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Minister Coveney - Meeting with the British Chancellor, Mr Phillip Hammond MP

Minister Coveney - Meeting with the British Chancellor, Mr Phillip Hammond MP

Minister Coveney - Meeting with the British Chancellor, Mr Phillip Hammond MP


The Minister for Foreign Affairs and Trade, Mr. Simon Coveney TD, met with the UK Chancellor of the Exchequer, Mr Phillip Hammond MP, today (31 August).


After his meeting, Minister Coveney said:


I was very pleased to meet with Chancellor Hammond today during his visit to Dublin.  We spoke as good but honest friends. 


“We reflected on the positive bilateral relationship that has been built between our two countries and our desire to ensure that this relationship continues to strengthen and develop. 


“We also spoke about the serious issues that arise as the UK negotiates its departure from the European Union. I underlined to the Chancellor the importance of making sufficient progress on the phase one issues currently under discussion, namely citizens’ rights; financial matters, ‘separation’ issues and of course, the unique Irish issues.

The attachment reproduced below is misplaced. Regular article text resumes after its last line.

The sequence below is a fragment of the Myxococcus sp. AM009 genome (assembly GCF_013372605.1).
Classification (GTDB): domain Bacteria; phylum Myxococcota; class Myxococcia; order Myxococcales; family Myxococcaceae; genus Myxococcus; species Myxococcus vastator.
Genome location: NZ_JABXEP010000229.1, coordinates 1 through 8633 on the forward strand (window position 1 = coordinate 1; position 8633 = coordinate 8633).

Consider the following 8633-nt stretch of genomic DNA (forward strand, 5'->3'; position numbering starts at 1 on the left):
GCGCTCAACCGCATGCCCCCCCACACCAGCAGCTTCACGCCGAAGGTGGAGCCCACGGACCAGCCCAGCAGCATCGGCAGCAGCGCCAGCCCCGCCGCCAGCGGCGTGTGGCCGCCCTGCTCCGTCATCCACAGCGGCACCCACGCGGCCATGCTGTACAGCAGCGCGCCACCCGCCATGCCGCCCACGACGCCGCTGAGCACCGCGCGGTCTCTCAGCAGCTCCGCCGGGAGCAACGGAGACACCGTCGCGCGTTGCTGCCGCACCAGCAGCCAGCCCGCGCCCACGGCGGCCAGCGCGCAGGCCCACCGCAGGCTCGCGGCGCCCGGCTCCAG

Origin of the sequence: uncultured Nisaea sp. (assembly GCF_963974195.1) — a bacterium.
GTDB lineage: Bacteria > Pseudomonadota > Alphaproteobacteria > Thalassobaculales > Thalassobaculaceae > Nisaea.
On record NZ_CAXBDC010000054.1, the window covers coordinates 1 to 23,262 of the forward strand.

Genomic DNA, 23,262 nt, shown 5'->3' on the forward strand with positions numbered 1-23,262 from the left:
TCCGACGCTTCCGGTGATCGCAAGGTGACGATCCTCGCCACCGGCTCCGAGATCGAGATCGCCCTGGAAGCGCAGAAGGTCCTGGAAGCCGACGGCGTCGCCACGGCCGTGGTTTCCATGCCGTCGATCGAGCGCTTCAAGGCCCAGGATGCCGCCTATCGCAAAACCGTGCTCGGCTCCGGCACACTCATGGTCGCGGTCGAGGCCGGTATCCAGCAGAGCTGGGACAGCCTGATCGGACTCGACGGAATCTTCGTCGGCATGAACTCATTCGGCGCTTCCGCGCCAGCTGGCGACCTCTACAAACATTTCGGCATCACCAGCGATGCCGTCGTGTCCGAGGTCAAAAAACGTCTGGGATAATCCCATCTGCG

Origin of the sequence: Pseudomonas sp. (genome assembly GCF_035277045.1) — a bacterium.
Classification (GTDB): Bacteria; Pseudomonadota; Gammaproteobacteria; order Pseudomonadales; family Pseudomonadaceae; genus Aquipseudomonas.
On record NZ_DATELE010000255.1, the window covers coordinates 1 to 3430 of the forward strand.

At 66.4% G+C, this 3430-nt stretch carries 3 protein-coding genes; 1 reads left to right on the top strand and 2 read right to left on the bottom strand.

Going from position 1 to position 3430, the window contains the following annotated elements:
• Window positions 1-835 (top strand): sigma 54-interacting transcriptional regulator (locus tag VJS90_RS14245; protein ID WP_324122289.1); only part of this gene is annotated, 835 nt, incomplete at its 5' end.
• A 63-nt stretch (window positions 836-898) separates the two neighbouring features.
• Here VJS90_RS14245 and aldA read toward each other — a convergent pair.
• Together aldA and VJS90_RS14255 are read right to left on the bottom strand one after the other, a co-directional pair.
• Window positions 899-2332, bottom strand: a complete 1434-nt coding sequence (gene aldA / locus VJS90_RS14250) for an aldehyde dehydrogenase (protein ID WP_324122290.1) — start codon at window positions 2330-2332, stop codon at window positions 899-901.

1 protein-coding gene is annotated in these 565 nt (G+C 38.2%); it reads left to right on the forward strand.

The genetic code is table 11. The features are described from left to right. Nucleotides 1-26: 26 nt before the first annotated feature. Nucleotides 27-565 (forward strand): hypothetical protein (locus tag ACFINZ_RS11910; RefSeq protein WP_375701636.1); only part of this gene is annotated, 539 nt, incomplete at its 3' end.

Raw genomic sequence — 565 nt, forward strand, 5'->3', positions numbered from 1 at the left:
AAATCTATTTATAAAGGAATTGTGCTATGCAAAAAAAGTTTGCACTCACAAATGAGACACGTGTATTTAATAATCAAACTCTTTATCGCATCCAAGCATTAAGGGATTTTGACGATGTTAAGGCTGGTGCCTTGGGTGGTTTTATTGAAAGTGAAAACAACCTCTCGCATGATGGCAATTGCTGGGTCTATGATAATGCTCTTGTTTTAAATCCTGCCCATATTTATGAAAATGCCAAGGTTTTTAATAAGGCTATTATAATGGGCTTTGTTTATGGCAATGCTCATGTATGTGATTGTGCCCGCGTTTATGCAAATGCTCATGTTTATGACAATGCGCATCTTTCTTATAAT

Following the conclusion of the third round of negotiations in Brussels a short while ago, it is clear that lot of work is still required on these issues ahead of any decision by the European Council on whether sufficient progress has been made to launch phase 2 of the negotiations, when parallel discussions on the EU’s future relationship with the UK can begin.


I urged the Chancellor to listen to those who stand to be most negatively impacted by Brexit across these islands. I shared with him some of the concerns that I have heard in my conversations, North and South, with business and community representatives and other stakeholders, about the pressures and risks that the UK withdrawal from the European Union raises for them.


Protecting the economy and protecting the peace process and Northern Ireland are two of the Government’s four headline priorities for dealing with Brexit.  The Government is determined to avoid a hard border on the island of Ireland and to maintain to the greatest extent possible the status quo.  I have reminded the Chancellor of the Irish Government’s conviction that the UK remaining in the Customs Union and the Single Market is the best way in which this can be achieved.


“I made clear the Government’s objective that there should be no new impediments to the all-island economy which has been able to develop over the last two decades and which is a gain of the peace process that benefits communities across the island.”